There’s an old adage – often attributed to Albert Einstein and/or Mark Twain – that the definition of insanity is doing the same thing over and over again and expecting different results.
Neither Einstein nor Twain ever had occasion to review the effectiveness of North Carolina’s K-12 education policy, but it seems likely that if the two great men could be transported forward in time to the modern era to render such an assessment, each would nod, smile wistfully, and say “I told you so.”
The latest compelling indicator of this sobering reality: the recent spate of proposals from state lawmakers to overhaul both the state’s K-12 testing regimen and the system of letter “performance” grades handed out to individual schools.
As Raleigh’s News & Observer reported last week, Rep. Jeffrey Elmore, a teacher from Wilkes County, has introduced a bill that would do away with numerous tests that are inflicted on North Carolina students and teachers each year.
Meanwhile, as Greg Childress of Policy Watch reported last week, the General Assembly is also considering legislation to alter how school “performance grades” are handed out by giving more weight to student growth and less weight to “achievement” – that is, standardized test results.
This is not to imply that either of these proposals is a bad idea. It’s been clear for decades that the state has gone way overboard when it comes to testing – especially with respect to the volume of it and the stakes that are attached to it for kids and schools.
No, the problem here has to do with the way policymakers have allowed themselves to become obsessed with and distracted by the testing issue in recent years and view it as a genuine solution to what ails our schools.
Conservatives may not want to remember it today, but the mad rush to enact all sorts of new state tests back in the latter part of the 20th Century was driven in large part by demands from Republicans and “business Democrats” for “accountability” in public education. These conservative politicians, corporate lobbyists and think tankers were averse to the idea of addressing the elephant in the room when it came to public schools (i.e. the chronic and debilitating lack of resources – particularly for low-wealth areas) and so they turned to all manner of on-the-cheap solutions that would supposedly push and incentivize students, teachers and schools to try harder and perform better with the meager resources available.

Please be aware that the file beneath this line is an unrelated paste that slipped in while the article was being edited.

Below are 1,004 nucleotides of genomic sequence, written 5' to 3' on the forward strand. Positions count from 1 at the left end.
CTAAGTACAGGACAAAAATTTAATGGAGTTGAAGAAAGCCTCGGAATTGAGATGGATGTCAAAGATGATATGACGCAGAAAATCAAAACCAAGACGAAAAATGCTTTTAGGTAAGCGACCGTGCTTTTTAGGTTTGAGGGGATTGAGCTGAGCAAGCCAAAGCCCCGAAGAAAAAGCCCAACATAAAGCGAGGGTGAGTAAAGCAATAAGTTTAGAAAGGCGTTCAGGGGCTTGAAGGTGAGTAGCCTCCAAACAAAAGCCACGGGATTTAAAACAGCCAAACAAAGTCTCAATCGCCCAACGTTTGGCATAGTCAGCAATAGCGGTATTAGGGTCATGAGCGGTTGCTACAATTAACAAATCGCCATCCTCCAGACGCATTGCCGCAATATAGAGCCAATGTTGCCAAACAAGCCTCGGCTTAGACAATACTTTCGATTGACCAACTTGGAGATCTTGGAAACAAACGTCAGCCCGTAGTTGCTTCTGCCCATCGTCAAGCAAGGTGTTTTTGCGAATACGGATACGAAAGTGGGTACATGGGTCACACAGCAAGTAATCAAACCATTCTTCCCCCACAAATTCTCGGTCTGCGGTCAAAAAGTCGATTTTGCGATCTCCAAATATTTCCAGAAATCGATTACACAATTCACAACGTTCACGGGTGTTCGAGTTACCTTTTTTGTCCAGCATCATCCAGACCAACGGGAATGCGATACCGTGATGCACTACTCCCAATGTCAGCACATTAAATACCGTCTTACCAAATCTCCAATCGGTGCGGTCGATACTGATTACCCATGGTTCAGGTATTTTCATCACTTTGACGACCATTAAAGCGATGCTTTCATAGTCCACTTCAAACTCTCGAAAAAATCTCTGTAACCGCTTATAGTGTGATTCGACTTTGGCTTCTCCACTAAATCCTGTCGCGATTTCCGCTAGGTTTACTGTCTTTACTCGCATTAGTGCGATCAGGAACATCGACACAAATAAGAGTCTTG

Hence the drive to use the “genius” of “market forces” through gimmicks like “school choice,” charter schools and vouchers that would supposedly spur schools to “compete” for students by raising their performance levels (something that came to be measured by – you guessed it – standardized test results). Hence the push to link teacher and principal pay to test scores. Hence also the obsession with high-stakes testing for kids of the kind that is a part of Sen. Phil Berger’s failed “Read to Achieve” law.
Now, of course, after decades of experimenting, it’s clear that the push to, in effect, squeeze and/or bludgeon better education results out of our public schools by exposing low scores and grades and, in effect, shaming various actors into performing better hasn’t worked. Poor kids still attend disproportionately underfunded and segregated schools and (surprise!) continue to struggle. Well-off kids still attend better-funded (and often segregated) schools and generally do better.
And so it is that we find ourselves in a situation in which even conservative politicians like Rep. Elmore and his fellow Republican House members and conservative state Superintendent Mark Johnson are making a push to reduce the state’s oppressive testing load. The House Education Committee that Elmore co-chairs is scheduled to take up his bill today and if the proposal becomes law, the number of tests the state implements will be greatly reduced.
That’s fine, of course, as far as it goes. As Keith Poston of the Public School Forum insightfully told the N&O, “It’s time to take a step and right-size them and strike a proper balance between accountability and what we believe is rampant over-testing, particularly high-stakes testing that we think is stressful for students and of questionable value for teachers.” Poston might have added that we would also do well to roll back the similarly ineffective experiments with vouchers and charters.
When it comes to really addressing what ails our public schools, however, law and policy makers should be under no illusion that testing reform represents any kind of real or comprehensive solution. Welcome as these proposed changes are, ultimately, they amount to little more than tinkering around the edges of a vastly larger issue.
The bottom line: Unless and until state leaders get serious – really serious – about addressing the persistent and destructive funding shortages that plague public education and leave numerous important budget categories well below where they were a decade ago, it won’t be long before the demands for accountability and competition creep back into the debate and the whole testing policy roller-coaster ride starts all over again.